Ghana currently has only 23 dermatologists serving the population of about 30 million, with about two nearing their retirement, the Chief Executive Officer of Rabito Clinic, Mrs Karen Andrea Sonia Hendrickson, has alluded.
She said for several years not much emphasis had been placed on the skin which is the largest organ, hence the scarcity of specialists in that area of medicine.
She explained that to become a dermatologist one had to first become a medical doctor before specialising, adding that “the dermatology field has not received the same razzmatazz as other fields such as surgery, neurology or gynaecology.”
She divulged to the Daily Graphic that to address the shortage of dermatologists in Ghana, Rabito Clinic’s founder, Dr Edmund Nminyem Delle, who is a Specialist Dermatologist, had made plans to establish the first university to train more dermatologists by the next 10 years or even five years if the plans pulled through without hitches.
“It won’t come under any university. It would be a post-graduate facility that is focused on dermatology because it is such a huge field and we are actively working on making this a reality but there are a lot of bureaucratic steps that we have to go through which we are working through now and then we will start growing our own dermatologists,” Mrs Hendrickson disclosed.
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University of Dermatology
“Right now we are in the process of putting together budgets and identifying which academics could be a part of the process and then there are the regulatory agencies we have to speak to but we are doing a lot of the background work now,” she indicated.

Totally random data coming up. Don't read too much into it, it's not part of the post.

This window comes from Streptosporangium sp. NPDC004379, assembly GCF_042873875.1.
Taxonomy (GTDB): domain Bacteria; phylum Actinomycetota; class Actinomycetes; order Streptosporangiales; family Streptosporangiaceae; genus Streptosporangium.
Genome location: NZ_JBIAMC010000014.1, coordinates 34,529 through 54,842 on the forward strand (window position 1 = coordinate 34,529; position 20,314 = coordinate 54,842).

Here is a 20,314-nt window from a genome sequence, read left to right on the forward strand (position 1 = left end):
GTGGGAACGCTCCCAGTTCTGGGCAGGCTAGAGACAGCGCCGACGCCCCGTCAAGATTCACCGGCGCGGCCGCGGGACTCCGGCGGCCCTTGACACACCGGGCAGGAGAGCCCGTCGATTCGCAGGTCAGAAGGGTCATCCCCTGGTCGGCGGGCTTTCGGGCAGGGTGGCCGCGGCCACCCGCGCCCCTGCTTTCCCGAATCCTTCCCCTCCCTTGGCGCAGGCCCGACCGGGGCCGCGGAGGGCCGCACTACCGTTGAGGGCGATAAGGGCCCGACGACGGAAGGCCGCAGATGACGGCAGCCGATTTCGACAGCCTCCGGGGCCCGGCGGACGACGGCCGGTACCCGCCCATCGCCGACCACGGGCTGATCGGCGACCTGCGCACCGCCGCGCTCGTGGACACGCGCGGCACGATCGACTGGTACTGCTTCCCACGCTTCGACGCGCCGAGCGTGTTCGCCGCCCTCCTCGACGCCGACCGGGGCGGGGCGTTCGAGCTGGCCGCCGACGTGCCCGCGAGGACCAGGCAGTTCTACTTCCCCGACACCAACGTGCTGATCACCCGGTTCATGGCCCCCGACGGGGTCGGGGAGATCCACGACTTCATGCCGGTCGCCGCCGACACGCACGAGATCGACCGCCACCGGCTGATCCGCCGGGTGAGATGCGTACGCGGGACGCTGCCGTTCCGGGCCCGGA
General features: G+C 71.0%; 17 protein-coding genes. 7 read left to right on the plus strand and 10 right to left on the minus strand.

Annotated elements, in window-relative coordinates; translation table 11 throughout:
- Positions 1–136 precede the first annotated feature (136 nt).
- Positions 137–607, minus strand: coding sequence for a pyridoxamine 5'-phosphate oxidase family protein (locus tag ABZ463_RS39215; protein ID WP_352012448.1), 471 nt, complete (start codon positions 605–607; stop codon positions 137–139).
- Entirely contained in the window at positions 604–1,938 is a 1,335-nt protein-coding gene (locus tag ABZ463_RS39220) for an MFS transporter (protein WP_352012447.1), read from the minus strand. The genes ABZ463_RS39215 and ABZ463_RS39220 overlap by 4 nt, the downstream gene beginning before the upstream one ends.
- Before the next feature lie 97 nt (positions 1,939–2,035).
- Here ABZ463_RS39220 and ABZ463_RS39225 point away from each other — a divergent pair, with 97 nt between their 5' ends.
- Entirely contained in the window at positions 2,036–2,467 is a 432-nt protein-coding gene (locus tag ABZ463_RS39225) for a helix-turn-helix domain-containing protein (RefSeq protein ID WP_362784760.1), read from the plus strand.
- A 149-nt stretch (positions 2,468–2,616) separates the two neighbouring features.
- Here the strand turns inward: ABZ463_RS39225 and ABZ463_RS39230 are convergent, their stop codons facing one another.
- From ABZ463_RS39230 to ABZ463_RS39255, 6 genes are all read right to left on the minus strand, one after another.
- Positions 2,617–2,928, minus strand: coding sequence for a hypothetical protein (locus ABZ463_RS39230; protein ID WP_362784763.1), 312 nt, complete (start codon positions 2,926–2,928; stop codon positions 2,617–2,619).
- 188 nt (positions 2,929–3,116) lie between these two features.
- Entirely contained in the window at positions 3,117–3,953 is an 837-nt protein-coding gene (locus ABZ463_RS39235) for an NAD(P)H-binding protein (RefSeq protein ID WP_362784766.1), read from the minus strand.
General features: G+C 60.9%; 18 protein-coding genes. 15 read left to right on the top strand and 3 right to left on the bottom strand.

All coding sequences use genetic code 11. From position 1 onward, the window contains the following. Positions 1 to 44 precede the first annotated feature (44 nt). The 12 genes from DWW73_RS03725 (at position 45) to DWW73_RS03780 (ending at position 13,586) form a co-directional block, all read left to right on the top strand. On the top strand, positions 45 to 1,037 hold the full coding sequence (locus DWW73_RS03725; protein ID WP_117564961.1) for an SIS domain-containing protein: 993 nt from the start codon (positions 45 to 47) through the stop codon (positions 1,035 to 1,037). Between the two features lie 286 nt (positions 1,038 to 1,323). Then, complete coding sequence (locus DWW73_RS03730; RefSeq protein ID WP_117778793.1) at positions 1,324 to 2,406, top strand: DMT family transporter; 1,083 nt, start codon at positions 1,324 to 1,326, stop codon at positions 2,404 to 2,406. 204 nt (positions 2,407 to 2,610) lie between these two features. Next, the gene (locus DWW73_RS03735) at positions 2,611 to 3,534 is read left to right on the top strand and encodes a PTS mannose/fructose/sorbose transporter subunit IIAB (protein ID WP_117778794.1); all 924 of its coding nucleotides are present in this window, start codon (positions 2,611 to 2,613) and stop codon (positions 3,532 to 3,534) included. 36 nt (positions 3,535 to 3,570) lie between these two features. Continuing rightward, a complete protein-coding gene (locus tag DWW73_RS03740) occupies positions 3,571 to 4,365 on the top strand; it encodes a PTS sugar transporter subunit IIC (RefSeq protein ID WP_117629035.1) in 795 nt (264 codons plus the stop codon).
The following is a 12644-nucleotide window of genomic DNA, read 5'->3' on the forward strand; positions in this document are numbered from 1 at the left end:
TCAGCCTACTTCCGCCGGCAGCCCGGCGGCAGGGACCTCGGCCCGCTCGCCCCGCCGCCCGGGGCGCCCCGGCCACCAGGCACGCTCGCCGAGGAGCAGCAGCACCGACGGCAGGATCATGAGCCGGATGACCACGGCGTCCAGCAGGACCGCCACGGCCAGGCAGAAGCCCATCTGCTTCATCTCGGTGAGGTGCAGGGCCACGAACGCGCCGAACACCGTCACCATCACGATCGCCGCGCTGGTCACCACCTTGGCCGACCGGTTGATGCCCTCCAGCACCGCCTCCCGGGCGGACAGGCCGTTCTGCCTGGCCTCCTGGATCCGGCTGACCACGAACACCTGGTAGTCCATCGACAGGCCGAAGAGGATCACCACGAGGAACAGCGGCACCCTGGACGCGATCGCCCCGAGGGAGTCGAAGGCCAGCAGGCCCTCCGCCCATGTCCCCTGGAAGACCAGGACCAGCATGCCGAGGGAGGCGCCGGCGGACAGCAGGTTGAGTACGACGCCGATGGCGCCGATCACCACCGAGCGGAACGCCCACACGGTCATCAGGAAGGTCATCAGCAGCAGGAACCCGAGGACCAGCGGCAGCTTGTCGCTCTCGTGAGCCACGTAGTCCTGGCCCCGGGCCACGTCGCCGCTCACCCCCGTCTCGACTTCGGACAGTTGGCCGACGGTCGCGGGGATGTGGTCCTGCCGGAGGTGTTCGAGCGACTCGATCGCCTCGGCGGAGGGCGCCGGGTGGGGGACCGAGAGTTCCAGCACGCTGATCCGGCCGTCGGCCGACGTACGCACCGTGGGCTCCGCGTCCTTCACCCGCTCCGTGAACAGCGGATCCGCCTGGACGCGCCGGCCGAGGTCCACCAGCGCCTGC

When established, the university would seek to address not only the shortfall of dermatologists in Ghana but also in the West African sub-region which has a dearth of the professionals. Sierra Leone for instance does not have a dermatologist at the moment while Liberia has only one and Nigeria has between 150 and 200 serving that entire country.
Currently, no medical institution in Ghana is teaching dermatology as a fully fledged discipline although some aspects are incorporated in the study of medicine as ‘a subset’.
Mrs Hendrickson, who disclosed this in an exclusive interview last Thursday, said as a result of the situation Rabito Clinic also attended to patients from other countries in West Africa.
“Currently, six of the dermatologists are offering services at the Rabito Clinic which has 17 branches across the country and hopes to increase to 35 in the next five years, she said.
Almost all the dermatologists in Ghana now work in state health facilities such as the regional and district hospitals.
She stated that the provision of the services tied in with the clinic’s mission of developing well-trained and dedicated professional healthcare staff with specialisation in dermatology.
Rabito’s CEO said the plan to increase the number of branches was to afford patients the ease of access because some had to travel for very long distances to access healthcare, while some regions were so large that it was ideal to have more than one in such areas.
“We see healthcare as a human right so we need to be where the people need the care, so this is why we are looking at the country in a macro perspective,” she stated.